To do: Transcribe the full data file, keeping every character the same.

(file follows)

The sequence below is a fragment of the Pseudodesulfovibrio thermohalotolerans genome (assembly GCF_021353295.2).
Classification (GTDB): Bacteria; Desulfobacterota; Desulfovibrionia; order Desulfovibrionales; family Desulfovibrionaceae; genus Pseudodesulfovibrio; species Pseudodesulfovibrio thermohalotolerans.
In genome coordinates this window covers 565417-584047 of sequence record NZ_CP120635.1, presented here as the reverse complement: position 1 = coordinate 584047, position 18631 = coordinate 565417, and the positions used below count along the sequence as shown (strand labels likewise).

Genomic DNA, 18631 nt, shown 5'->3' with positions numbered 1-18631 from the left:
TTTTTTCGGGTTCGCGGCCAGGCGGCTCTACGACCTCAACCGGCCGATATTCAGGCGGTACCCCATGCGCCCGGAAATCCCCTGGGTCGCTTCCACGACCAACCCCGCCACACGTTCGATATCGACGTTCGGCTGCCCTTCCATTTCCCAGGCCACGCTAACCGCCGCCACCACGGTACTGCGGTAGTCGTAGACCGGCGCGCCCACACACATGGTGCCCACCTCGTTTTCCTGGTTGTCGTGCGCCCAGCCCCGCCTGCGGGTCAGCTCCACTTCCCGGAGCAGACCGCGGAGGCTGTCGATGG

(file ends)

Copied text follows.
The sequence below is a fragment of the Pseudodesulfovibrio thermohalotolerans genome (assembly GCF_021353295.2).
Classification (GTDB): Bacteria; Desulfobacterota; Desulfovibrionia; order Desulfovibrionales; family Desulfovibrionaceae; genus Pseudodesulfovibrio; species Pseudodesulfovibrio thermohalotolerans.
In genome coordinates this window covers 565417-584047 of sequence record NZ_CP120635.1, presented here as the reverse complement: position 1 = coordinate 584047, position 18631 = coordinate 565417, and the positions used below count along the sequence as shown (strand labels likewise).

Genomic DNA, 18631 nt, shown 5'->3' with positions numbered 1-18631 from the left:
TTTTTTCGGGTTCGCGGCCAGGCGGCTCTACGACCTCAACCGGCCGATATTCAGGCGGTACCCCATGCGCCCGGAAATCCCCTGGGTCGCTTCCACGACCAACCCCGCCACACGTTCGATATCGACGTTCGGCTGCCCTTCCATTTCCCAGGCCACGCTAACCGCCGCCACCACGGTACTGCGGTAGTCGTAGACCGGCGCGCCCACACACATGGTGCCCACCTCGTTTTCCTGGTTGTCGTGCGCCCAGCCCCGCCTGCGGGTCAGCTCCACTTCCCGGAGCAGACCGCGGAGGCTGTCGATGG